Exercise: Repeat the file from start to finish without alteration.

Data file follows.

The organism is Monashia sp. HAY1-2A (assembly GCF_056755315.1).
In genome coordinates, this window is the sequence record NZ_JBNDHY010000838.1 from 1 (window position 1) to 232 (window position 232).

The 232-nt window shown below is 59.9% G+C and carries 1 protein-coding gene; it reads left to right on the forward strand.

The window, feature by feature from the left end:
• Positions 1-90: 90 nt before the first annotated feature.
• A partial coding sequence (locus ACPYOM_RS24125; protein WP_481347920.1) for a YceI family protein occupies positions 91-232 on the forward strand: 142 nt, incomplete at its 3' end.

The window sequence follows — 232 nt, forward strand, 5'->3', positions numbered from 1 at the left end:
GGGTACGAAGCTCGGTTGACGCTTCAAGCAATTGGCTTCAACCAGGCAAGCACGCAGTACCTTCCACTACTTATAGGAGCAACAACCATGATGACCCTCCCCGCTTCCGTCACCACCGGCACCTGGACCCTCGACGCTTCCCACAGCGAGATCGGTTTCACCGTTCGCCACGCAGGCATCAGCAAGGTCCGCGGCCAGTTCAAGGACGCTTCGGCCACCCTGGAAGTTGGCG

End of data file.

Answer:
The organism is Monashia sp. HAY1-2A (assembly GCF_056755315.1).
In genome coordinates, this window is the sequence record NZ_JBNDHY010000838.1 from 1 (window position 1) to 232 (window position 232).

The 232-nt window shown below is 59.9% G+C and carries 1 protein-coding gene; it reads left to right on the forward strand.

The window, feature by feature from the left end:
• Positions 1-90: 90 nt before the first annotated feature.
• A partial coding sequence (locus ACPYOM_RS24125; protein WP_481347920.1) for a YceI family protein occupies positions 91-232 on the forward strand: 142 nt, incomplete at its 3' end.

The window sequence follows — 232 nt, forward strand, 5'->3', positions numbered from 1 at the left end:
GGGTACGAAGCTCGGTTGACGCTTCAAGCAATTGGCTTCAACCAGGCAAGCACGCAGTACCTTCCACTACTTATAGGAGCAACAACCATGATGACCCTCCCCGCTTCCGTCACCACCGGCACCTGGACCCTCGACGCTTCCCACAGCGAGATCGGTTTCACCGTTCGCCACGCAGGCATCAGCAAGGTCCGCGGCCAGTTCAAGGACGCTTCGGCCACCCTGGAAGTTGGCG